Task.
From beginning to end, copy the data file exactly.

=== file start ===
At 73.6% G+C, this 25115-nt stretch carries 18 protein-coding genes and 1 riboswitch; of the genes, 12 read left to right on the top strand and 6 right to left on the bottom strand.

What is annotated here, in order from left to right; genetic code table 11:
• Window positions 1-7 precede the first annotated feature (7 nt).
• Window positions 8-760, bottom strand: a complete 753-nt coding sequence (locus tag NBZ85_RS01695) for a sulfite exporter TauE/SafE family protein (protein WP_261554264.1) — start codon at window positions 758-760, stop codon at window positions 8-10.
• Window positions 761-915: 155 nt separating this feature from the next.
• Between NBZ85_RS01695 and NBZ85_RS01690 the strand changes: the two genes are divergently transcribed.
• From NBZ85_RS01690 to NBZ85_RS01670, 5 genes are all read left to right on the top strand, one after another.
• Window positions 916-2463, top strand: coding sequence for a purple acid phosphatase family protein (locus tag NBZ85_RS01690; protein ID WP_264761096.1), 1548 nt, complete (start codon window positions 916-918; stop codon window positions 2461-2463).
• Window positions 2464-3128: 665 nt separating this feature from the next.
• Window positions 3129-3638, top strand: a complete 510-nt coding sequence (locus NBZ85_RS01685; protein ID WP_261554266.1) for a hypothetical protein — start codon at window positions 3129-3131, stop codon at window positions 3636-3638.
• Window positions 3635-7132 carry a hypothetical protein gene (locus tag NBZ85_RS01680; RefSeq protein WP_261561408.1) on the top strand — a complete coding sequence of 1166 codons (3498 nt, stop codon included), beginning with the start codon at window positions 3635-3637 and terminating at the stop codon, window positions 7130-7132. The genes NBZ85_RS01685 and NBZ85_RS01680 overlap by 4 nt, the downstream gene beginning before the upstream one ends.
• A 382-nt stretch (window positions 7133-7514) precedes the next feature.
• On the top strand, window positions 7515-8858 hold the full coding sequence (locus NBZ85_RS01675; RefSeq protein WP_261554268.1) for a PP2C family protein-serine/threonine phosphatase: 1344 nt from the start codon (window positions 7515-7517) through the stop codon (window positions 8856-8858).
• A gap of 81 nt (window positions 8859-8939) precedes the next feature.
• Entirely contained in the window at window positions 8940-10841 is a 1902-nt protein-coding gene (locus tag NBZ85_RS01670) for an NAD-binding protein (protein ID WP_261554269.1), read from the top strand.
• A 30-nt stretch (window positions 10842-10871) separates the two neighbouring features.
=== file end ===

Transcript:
At 73.6% G+C, this 25115-nt stretch carries 18 protein-coding genes and 1 riboswitch; of the genes, 12 read left to right on the top strand and 6 right to left on the bottom strand.

What is annotated here, in order from left to right; genetic code table 11:
• Window positions 1-7 precede the first annotated feature (7 nt).
• Window positions 8-760, bottom strand: a complete 753-nt coding sequence (locus tag NBZ85_RS01695) for a sulfite exporter TauE/SafE family protein (protein WP_261554264.1) — start codon at window positions 758-760, stop codon at window positions 8-10.
• Window positions 761-915: 155 nt separating this feature from the next.
• Between NBZ85_RS01695 and NBZ85_RS01690 the strand changes: the two genes are divergently transcribed.
• From NBZ85_RS01690 to NBZ85_RS01670, 5 genes are all read left to right on the top strand, one after another.
• Window positions 916-2463, top strand: coding sequence for a purple acid phosphatase family protein (locus tag NBZ85_RS01690; protein ID WP_264761096.1), 1548 nt, complete (start codon window positions 916-918; stop codon window positions 2461-2463).
• Window positions 2464-3128: 665 nt separating this feature from the next.
• Window positions 3129-3638, top strand: a complete 510-nt coding sequence (locus NBZ85_RS01685; protein ID WP_261554266.1) for a hypothetical protein — start codon at window positions 3129-3131, stop codon at window positions 3636-3638.
• Window positions 3635-7132 carry a hypothetical protein gene (locus tag NBZ85_RS01680; RefSeq protein WP_261561408.1) on the top strand — a complete coding sequence of 1166 codons (3498 nt, stop codon included), beginning with the start codon at window positions 3635-3637 and terminating at the stop codon, window positions 7130-7132. The genes NBZ85_RS01685 and NBZ85_RS01680 overlap by 4 nt, the downstream gene beginning before the upstream one ends.
• A 382-nt stretch (window positions 7133-7514) precedes the next feature.
• On the top strand, window positions 7515-8858 hold the full coding sequence (locus NBZ85_RS01675; RefSeq protein WP_261554268.1) for a PP2C family protein-serine/threonine phosphatase: 1344 nt from the start codon (window positions 7515-7517) through the stop codon (window positions 8856-8858).
• A gap of 81 nt (window positions 8859-8939) precedes the next feature.
• Entirely contained in the window at window positions 8940-10841 is a 1902-nt protein-coding gene (locus tag NBZ85_RS01670) for an NAD-binding protein (protein ID WP_261554269.1), read from the top strand.
• A 30-nt stretch (window positions 10842-10871) separates the two neighbouring features.